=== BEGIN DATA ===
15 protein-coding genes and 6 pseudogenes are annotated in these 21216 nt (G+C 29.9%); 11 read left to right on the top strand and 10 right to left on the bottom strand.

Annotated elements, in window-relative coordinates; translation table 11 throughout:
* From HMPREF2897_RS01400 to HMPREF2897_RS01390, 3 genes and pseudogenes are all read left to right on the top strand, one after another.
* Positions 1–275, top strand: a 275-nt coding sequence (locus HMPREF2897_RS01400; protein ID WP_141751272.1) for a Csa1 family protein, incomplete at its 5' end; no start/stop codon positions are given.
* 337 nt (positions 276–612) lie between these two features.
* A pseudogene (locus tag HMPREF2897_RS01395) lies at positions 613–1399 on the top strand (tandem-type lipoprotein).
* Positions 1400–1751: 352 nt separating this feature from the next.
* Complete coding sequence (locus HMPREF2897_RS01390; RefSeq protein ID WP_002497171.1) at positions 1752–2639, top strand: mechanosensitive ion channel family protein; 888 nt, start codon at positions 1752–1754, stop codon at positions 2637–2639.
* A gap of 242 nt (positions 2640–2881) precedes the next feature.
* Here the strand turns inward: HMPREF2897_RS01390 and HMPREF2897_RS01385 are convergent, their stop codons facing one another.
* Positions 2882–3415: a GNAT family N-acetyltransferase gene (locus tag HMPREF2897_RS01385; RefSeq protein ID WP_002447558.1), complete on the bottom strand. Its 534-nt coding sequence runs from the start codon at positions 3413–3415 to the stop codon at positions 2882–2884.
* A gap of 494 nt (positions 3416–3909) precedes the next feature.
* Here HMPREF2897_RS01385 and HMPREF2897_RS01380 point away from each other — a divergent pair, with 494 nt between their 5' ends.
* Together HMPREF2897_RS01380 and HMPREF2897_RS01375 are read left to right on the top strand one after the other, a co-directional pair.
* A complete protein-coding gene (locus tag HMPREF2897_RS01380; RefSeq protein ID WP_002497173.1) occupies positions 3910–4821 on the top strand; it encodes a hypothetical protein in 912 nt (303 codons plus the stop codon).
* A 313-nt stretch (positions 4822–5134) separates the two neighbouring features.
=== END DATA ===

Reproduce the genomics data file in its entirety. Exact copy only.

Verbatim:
15 protein-coding genes and 6 pseudogenes are annotated in these 21216 nt (G+C 29.9%); 11 read left to right on the top strand and 10 right to left on the bottom strand.

Annotated elements, in window-relative coordinates; translation table 11 throughout:
* From HMPREF2897_RS01400 to HMPREF2897_RS01390, 3 genes and pseudogenes are all read left to right on the top strand, one after another.
* Positions 1–275, top strand: a 275-nt coding sequence (locus HMPREF2897_RS01400; protein ID WP_141751272.1) for a Csa1 family protein, incomplete at its 5' end; no start/stop codon positions are given.
* 337 nt (positions 276–612) lie between these two features.
* A pseudogene (locus tag HMPREF2897_RS01395) lies at positions 613–1399 on the top strand (tandem-type lipoprotein).
* Positions 1400–1751: 352 nt separating this feature from the next.
* Complete coding sequence (locus HMPREF2897_RS01390; RefSeq protein ID WP_002497171.1) at positions 1752–2639, top strand: mechanosensitive ion channel family protein; 888 nt, start codon at positions 1752–1754, stop codon at positions 2637–2639.
* A gap of 242 nt (positions 2640–2881) precedes the next feature.
* Here the strand turns inward: HMPREF2897_RS01390 and HMPREF2897_RS01385 are convergent, their stop codons facing one another.
* Positions 2882–3415: a GNAT family N-acetyltransferase gene (locus tag HMPREF2897_RS01385; RefSeq protein ID WP_002447558.1), complete on the bottom strand. Its 534-nt coding sequence runs from the start codon at positions 3413–3415 to the stop codon at positions 2882–2884.
* A gap of 494 nt (positions 3416–3909) precedes the next feature.
* Here HMPREF2897_RS01385 and HMPREF2897_RS01380 point away from each other — a divergent pair, with 494 nt between their 5' ends.
* Together HMPREF2897_RS01380 and HMPREF2897_RS01375 are read left to right on the top strand one after the other, a co-directional pair.
* A complete protein-coding gene (locus tag HMPREF2897_RS01380; RefSeq protein ID WP_002497173.1) occupies positions 3910–4821 on the top strand; it encodes a hypothetical protein in 912 nt (303 codons plus the stop codon).
* A 313-nt stretch (positions 4822–5134) separates the two neighbouring features.